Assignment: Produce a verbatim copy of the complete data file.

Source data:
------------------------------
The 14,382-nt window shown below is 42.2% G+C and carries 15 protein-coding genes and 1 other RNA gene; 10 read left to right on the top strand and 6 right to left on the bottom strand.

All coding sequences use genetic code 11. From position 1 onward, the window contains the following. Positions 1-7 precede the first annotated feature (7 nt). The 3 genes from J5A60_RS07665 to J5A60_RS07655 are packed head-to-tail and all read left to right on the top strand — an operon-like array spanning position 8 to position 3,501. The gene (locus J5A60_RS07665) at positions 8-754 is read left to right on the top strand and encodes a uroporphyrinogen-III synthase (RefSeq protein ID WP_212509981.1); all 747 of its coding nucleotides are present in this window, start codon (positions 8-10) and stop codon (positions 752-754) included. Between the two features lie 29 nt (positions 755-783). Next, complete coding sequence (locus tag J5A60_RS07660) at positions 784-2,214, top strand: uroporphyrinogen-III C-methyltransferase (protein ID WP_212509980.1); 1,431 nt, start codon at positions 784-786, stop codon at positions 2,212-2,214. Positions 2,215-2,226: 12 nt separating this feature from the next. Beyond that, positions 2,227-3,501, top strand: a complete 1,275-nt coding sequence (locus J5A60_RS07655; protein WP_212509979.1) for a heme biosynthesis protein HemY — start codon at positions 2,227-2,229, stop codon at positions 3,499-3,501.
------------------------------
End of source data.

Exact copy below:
The 14,382-nt window shown below is 42.2% G+C and carries 15 protein-coding genes and 1 other RNA gene; 10 read left to right on the top strand and 6 right to left on the bottom strand.

All coding sequences use genetic code 11. From position 1 onward, the window contains the following. Positions 1-7 precede the first annotated feature (7 nt). The 3 genes from J5A60_RS07665 to J5A60_RS07655 are packed head-to-tail and all read left to right on the top strand — an operon-like array spanning position 8 to position 3,501. The gene (locus J5A60_RS07665) at positions 8-754 is read left to right on the top strand and encodes a uroporphyrinogen-III synthase (RefSeq protein ID WP_212509981.1); all 747 of its coding nucleotides are present in this window, start codon (positions 8-10) and stop codon (positions 752-754) included. Between the two features lie 29 nt (positions 755-783). Next, complete coding sequence (locus tag J5A60_RS07660) at positions 784-2,214, top strand: uroporphyrinogen-III C-methyltransferase (protein ID WP_212509980.1); 1,431 nt, start codon at positions 784-786, stop codon at positions 2,212-2,214. Positions 2,215-2,226: 12 nt separating this feature from the next. Beyond that, positions 2,227-3,501, top strand: a complete 1,275-nt coding sequence (locus J5A60_RS07655; protein WP_212509979.1) for a heme biosynthesis protein HemY — start codon at positions 2,227-2,229, stop codon at positions 3,499-3,501.